We wouldn’t kick a half-million-dollar Kenmeri out of our garages, but when it comes to Skyline GT-Rs that really get our juices flowing, it’s the ones at the Tokyo Auto Salon auctions. This year, there were two very special examples that are essentially once-in-a-lifetime chances representing the best of two eras of Japanese motoring.
The first was probably the most significant of the Skyline GT-Rs offered for sale last weekend. The 1972 model was a competiton-spec model that was raced in period. Few Hakosuka GT-R race cars survived the era, making this an extremely rare opportunity.
According to the listing, this car was built in 1972 at Prince Sports Corner, essentially a factory motorsports and tuning arm. It was owned by Shigeru Watanabe, a self-professed “God of GT-R” who once worked as a mechanic at Prince Sports Corner before opening his own shop, GT-R Service Watanabe, in Saga Prefecture. Watanabe passed away and his entire collection was auctioned last year.
While the listing cannot confirm if it participated in any of the big touring car competitions that helped cement the GT-R legend before the oil crisis struck, there are at least three mid-1970s races in which it it is known that Watanabe entered the car. The car finished 12th at the Chugoku Kyushu District Atsu Grand 200km in Kyushu in May 1975, 10th at the Mastery Silver Cup 500km in August of that year, and 7th at the West Japan 500km driving with Seiji Nambu in November 1976.
That means this car is eligible for prestigious historic races like the ones JNC‘s resident vintage racer Glenn competes in, such as the Rolex Monterey Motorsports Reunion. Furthermore, this Skyline is a one-owner car. Race cars often trade hands and liveries, but this one has been under Watanabe’s ownership since new. Nissan may have built 1,197 Hakosuka GT-Rs, but there are only a handful of GT-Rs with historic race eligibility left in the world, and that makes this one instantly worth its ¥31,900,000 (USD $289,500 at current exchange rates) sale price and then some.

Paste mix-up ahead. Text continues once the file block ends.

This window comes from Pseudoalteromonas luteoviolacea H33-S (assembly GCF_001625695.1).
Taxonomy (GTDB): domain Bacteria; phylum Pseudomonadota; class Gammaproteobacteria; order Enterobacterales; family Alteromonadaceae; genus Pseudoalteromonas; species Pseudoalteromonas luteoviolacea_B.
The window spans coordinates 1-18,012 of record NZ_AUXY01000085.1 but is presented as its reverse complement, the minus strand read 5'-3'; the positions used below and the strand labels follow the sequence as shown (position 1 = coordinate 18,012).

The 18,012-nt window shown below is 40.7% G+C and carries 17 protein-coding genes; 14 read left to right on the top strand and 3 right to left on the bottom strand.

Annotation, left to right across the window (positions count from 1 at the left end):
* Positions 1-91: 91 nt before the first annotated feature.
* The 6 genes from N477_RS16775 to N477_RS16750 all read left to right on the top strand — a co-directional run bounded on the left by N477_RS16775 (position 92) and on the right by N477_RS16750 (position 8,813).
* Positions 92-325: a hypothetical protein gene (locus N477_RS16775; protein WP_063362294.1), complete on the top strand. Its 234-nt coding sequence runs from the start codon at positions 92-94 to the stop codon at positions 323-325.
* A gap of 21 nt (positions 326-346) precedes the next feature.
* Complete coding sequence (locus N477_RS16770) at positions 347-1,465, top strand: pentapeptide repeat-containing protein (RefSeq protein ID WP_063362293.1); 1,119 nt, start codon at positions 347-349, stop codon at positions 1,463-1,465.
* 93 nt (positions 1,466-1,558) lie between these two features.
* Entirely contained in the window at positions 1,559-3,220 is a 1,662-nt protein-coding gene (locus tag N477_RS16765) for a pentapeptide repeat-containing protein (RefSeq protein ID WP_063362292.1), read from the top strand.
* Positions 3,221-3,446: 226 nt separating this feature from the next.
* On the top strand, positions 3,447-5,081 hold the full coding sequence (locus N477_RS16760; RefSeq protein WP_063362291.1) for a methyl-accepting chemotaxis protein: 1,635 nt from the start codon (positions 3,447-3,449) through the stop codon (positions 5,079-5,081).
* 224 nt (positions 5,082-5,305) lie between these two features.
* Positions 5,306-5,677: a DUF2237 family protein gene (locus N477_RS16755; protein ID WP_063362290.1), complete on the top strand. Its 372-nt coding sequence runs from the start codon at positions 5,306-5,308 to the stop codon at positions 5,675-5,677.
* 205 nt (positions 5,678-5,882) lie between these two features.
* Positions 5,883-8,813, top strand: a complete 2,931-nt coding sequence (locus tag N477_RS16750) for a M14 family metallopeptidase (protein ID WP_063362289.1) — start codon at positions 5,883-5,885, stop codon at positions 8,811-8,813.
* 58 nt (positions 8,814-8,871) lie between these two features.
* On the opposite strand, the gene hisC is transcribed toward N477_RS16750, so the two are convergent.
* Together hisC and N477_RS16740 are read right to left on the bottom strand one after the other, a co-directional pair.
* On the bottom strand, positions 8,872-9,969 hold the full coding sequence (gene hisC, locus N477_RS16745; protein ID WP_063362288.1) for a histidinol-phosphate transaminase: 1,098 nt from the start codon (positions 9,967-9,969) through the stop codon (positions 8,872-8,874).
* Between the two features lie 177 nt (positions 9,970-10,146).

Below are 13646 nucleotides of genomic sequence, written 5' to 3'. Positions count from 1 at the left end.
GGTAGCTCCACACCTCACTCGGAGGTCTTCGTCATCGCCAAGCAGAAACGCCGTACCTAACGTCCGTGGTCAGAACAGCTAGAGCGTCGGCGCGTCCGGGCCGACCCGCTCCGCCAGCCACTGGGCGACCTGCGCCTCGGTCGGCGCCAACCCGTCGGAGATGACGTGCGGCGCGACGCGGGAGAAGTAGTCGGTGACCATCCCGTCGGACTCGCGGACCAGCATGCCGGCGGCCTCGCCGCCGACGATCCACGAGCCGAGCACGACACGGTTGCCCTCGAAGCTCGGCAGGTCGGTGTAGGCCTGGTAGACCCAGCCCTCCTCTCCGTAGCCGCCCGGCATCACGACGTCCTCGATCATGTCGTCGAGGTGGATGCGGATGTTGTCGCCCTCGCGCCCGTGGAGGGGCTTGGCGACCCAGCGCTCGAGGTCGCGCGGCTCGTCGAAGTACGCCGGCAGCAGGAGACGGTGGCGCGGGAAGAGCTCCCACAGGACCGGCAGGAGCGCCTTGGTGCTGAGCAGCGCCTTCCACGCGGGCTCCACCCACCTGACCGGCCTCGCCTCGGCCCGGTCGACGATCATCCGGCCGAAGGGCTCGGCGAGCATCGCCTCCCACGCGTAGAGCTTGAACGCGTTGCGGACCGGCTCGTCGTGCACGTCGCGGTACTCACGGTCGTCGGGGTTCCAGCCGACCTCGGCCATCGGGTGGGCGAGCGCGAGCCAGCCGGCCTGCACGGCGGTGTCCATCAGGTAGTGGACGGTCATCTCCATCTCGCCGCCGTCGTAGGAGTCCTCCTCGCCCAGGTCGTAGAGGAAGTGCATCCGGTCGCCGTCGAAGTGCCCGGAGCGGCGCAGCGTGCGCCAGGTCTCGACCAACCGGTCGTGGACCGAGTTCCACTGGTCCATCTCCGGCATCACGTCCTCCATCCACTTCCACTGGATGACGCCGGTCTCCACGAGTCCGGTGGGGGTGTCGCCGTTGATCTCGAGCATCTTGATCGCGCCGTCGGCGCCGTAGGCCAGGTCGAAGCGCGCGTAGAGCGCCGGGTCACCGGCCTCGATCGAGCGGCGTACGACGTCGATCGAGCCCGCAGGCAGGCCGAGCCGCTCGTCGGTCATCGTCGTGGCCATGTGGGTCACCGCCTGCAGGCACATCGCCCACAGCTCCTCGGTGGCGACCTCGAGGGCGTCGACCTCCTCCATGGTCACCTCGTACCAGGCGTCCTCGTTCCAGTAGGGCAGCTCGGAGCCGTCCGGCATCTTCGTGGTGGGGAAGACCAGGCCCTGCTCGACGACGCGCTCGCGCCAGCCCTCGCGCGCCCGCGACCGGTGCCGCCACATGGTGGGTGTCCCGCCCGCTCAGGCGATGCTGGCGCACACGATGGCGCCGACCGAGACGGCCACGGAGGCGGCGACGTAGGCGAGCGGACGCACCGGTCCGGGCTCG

On the other hand, if we were after something a bit more modern, this R33 Skyline GT-R would be top of list. Built by renowned tuning house HKS, akin to Ruf or Alpina in Germany, it was a demo car created to display the firm’s engineering prowess and its ability to deliver complete road cars capable of over 300 kph. It even had its own name, the HKS T-002.
HKS built this particular R33, chassis number BCNR33-001275 delivered January 1995, to be a record breaking car. At a time when a sub-one minute lap time of Tsukuba Circuit was considered miraculous, the T-002 smashed it with a 58.715-second time, sending shockwaves through Japan’s tuning scene. Though it took six months to develop, the record was achieved in late 1995 to take advantage of the colder air. It is said that the turbos developed for the car helped the built RB26DETT, with displacement increased to 2.7 liters, generate between 600 and 720 ps and 586 lb-ft of torque.
Not content with the record HKS then modified the car again the following year, this time to compete for the 0-300kph (0-186mph) crown. For that, newer, the engine and turbo system was completely re-engineered, now putting out an estimated 920ps and 608 lb-ft of torque. At the time, a sub-20 second 0-300kph run was the ultimate goal. Perhaps unsurprisingly, the HKS T-002 smashed it with a 17.64-second pass at the Yatabe Test Circuit in Ibaraki Prefecture.
After the T-002 served its purpose as a demo car, it was forgotten in a corner of HKS’s facilities. Many of its parts were pillaged for other projects and the chassis was left to rot. However, due to rekindled interest in 90s tuner flagships, HKS restored the car to be displayed at the 2019 Tokyo Auto Salon. With a winning bid of ¥12,210,000 (USD $110,800), it’s a small price to pay for a piece of tuning era history.
Images: BH Auction.